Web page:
Memorial Day Tribute to the Shoulders We Stand On
I’ve published an annual Memorial Day tribute to our fallen for several years. I think military brass just doesn’t capture the solemnity of what Memorial Day stands for. So, this year I’ve added a more sober musical montage, which you can use as the situation dictates.
These are not smart marching tunes, but sober reminders of the men, and now women, who have gone before us, many of them giving that last full measure for causes no other military have done in the history of the world.
The old vets who stood and saluted since I sat with Old Bill in the sun pew of that old church in Kentucky have all passed. Now they’ve all gone to join the comrades they wept for those many Memorial Day Sundays. They are now the ones being saluted, as well, that circle completed.
My generation now sits in their pew.
Since our “graduating class” is much smaller, and succeeding classes will be much, much smaller than ours, the fear came over me that someday there may not be any need for a Memorial Day observance at all since fewer and fewer Americans actually have any skin in the game and any reckoning at all of the sacrifices those volunteers have made.
But they sure are grateful for that 4-day weekend, not even pausing for a minute to bow a head or doff a cap for the men and women who keep them free.
Today, it’s almost 330 millions Americans who stand on those diminishing number of military shoulders. The US population has increased almost 60% since Vietnam, yet the number of men and women in uniform, now only 1.43 million, carry the nation’s entire population on their shoulders, only with almost no one outside extended family who know they ever existed.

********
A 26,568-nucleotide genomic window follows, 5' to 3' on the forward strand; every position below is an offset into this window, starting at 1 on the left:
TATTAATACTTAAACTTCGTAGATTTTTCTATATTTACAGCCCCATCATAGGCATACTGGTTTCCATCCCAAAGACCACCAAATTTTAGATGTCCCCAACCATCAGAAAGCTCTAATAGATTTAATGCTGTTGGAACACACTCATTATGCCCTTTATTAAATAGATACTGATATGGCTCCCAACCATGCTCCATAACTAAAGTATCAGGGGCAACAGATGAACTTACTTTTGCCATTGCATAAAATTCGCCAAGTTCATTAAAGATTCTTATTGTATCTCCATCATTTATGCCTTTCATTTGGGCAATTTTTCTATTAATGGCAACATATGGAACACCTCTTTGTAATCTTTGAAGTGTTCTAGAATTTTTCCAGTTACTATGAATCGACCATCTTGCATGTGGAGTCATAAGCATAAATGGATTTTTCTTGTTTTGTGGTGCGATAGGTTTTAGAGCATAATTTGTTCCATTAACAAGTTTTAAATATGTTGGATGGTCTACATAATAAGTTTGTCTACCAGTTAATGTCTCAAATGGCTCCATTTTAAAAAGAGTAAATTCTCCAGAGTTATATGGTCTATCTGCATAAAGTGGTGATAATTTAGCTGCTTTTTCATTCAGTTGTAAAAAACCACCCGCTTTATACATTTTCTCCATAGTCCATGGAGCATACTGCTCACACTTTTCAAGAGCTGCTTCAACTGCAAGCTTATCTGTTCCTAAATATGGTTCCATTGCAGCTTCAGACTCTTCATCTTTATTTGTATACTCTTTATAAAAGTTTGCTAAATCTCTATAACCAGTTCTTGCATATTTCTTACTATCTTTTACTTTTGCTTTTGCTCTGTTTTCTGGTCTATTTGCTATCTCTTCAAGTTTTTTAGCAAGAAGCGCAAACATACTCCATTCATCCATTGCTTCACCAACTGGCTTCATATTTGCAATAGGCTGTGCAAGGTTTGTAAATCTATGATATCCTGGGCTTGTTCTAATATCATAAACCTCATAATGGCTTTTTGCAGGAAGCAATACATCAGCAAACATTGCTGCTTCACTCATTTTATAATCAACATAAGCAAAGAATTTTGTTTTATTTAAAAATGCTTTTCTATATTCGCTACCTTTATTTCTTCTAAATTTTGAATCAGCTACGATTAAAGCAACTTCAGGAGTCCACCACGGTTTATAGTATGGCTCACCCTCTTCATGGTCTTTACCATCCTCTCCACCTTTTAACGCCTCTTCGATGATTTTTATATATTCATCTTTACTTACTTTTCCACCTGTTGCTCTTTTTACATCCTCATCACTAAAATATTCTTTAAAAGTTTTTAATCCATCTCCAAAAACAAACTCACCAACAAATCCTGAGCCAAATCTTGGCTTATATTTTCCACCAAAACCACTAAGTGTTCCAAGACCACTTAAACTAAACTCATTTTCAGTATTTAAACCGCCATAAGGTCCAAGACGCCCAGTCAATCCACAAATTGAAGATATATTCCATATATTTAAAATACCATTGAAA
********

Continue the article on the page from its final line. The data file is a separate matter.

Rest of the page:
We need to change this. We have a few ideas at VeteransTales.org, especially in the schools. But we need to find ways for people to have come together for a few hours and remember their nation’s war dead, more like Thanksgiving, where we also gather to thank our Provider and Protector.
On Memorial Day we offer thanks to the men and women who offered themselves to guarantee our freedom. Some totally.
Take more than a minute for them.
(IF you’d like to add your own music, just send me a link, and if we approve it, we’ll add it to the playlist, with attribution. Just keep it within the framework.)
Even Philadelphia and the Yankees
Suo Gan, Welsh Lullaby